Early morning in Benjakiti Park in Bangkok. Probably my favourite place for my early morning walks. Around sunrise is the perfect time to visit. It’s almost unbelievable how peaceful parks in a huge city like Bangkok can be. Just buy some fruit, sit down on a bench and relax.
Name a nice coffee shop or bar where our readers can drop by.
My favourite place for coffee is probably Mother Roaster in Bangkok. It might take some time waiting in line, but it’s worth it.
I usually grab a beer wherever there’s a bar, and there’s no lack of bars in Thailand. I don’t remember lots of names (and they seem to change names every time I’m there), but I often have a couple of beers listening to music in Apoteka in Sukhumvit Soi 11. I’m not a fan of loud clubs or famous upscale bars with fancy drinks, and prefer small bars with wooden stools, a welcoming waiter and a few ice cold beers served in one of those condoms that keeps the beer cold.
What is your favorite Thai dish?
I never seem to get tired of Pad kra pao, Som Tam (I eat it almost everyday when in Thailand) and different kinds of noodles (specially boat noodles near Victory Monument in Bangkok and a soup I believe it’s called something close to “Giow Tiew moo Tom Yum”).
And of course: Khao Soi. Everyone should try the one from Khao Soi Loong Prakit Kard Kom in Chiang Mai. It’s a small shop a short walk from the old city. It’s the one seen on Somebody feed Phil on Netflix. A bowl of Khao Soi in that place is worth the trip to Chiang Mai from wherever you are in Thailand. It’s not just a fantastic Khao Soi, but one of the best foods I ever tasted.
A tips to everyone visiting Bangkok is that you learn how to use BTS, MRT and the river boats (both the ones on Chao Phraya and the ones going up and down the khlongs). That will make transportation in Bangkok way more pleasant than when you’re stuck in traffic.
Outside the Grand Palace in 2017. A few months before the royal funeral. Most people in this part of Bangkok dressed in black that year.
What is your favorite accommodation in Thailand?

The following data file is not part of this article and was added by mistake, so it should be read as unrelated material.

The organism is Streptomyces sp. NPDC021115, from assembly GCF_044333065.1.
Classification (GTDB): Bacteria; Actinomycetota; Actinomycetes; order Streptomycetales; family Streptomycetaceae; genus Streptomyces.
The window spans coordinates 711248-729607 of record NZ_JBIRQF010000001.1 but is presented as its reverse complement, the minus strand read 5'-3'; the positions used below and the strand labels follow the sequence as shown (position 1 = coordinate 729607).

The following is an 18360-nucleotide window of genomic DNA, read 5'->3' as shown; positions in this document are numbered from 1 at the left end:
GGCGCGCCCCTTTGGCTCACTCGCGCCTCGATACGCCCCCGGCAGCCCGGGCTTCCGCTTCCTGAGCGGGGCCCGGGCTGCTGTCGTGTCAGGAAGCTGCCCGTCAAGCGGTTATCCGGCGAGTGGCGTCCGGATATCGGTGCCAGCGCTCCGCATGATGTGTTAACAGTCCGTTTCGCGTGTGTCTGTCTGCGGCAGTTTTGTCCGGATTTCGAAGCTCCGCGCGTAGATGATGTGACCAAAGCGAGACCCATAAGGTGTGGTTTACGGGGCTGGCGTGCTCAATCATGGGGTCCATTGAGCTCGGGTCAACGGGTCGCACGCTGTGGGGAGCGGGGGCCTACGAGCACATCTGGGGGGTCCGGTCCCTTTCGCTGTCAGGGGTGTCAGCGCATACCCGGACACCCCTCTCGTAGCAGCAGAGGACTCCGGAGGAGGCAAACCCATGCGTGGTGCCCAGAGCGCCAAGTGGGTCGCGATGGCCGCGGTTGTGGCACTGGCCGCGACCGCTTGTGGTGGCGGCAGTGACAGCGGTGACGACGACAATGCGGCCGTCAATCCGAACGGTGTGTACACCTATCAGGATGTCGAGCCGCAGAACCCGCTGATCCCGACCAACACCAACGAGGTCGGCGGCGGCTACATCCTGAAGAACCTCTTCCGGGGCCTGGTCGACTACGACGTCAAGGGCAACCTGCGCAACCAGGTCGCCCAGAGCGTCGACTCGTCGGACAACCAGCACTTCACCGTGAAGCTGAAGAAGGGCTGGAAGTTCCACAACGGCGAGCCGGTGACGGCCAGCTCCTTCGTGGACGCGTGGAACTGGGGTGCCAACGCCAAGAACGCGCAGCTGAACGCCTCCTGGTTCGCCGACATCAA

I probably stayed in close to 100 hotels in Thailand, but I have some hotels I always return to. Dream Hotel in Sukhumvit Soi 15 is one I always enjoy. Good rooms, nice staff, very good breakfast and central, so it’s easy both to get around and to/from the airport.
It’s easy to find good for accommodation for a good price in Thailand, but I often choose hotel after location. In Bangkok I want a hotel close to skytrain, in Chiang Mai I want a hotel close to the old city, and if I’m near a beach, I want to stay close to the sea (preferably with beach access from the hotel or bungalow).
Do you have a (travel) tip that might come in handy in Thailand?
It’s easy to travel in Thailand, so don’t plan too much. Book a couple of days in Bangkok and take it from there. And don’t fear spicy food. Just eat chilli till everything burns, and you soon get used to it.
Is there a Thai phrase or word our readers need to learn?
“Pet” means spicy. “Pet pet” means more spicy. That’s important if you like spicy food. Especially in the tourists areas, where they tend to see pale people like myself and remove every taste of chilli. I wish they would stop doing that, and just serve the food thai-style, unless the customer specifies otherwise.
Hông náam. That means toilet. You need that word if you follow my previous advice and eat till everything burns. :)
Just a fishing boat on the south end of Hua Hin Beach, near Wat Khao Takiab. I remember a fantastic seafood restaurant at the foot of the mountain with the temple on the top. I like this part of Hua Hin. There’s almost nobody there, except monkeys and fishermen.
The northern kitchen is delicious, and Chiang Mai sausages are famous for a reason. Chiang Mai is also where I learned to cook Thai food. In that regard I can highly recommend Thai Akha Kitchen in Chiang Mai. These days you even can book online cooking courses.
What type / brand of camera do you use?
These days I only use Fujifilm X100V and iPhone. I like the 35mm perspective. I process my pictures in Adobe Lightroom.
Where can people find your work / photos?
On my Instagrampagina and on my Flickr page.
Last question, who should we also ask our ‘In the Picture’ feature?
I mostly follow street photographers, photo journalists and a few travel photographers, so I don’t really know any Thailand-photographers.
Beside from that I just want to wish everybody good luck during these unfortunate times. Especially readers from Thailand, who might own small tourist related business that’s hit hard by this pandemic.
I read somewhere that almost everything we eat in Bangkok has been through Khlong Toei Market on its way to our plate. I don’t know if that’s through, but this fresh market in Bangkok is always bustling with life. Just a stone throw away from the Bangkok’s luxurious shopping centers in Sukhumvit like EmQuartier, but a very different world.
I already mentioned my favourite coffee shop in Bangkok. Here’s Mother Roaster in action. This is what I call brewing! :)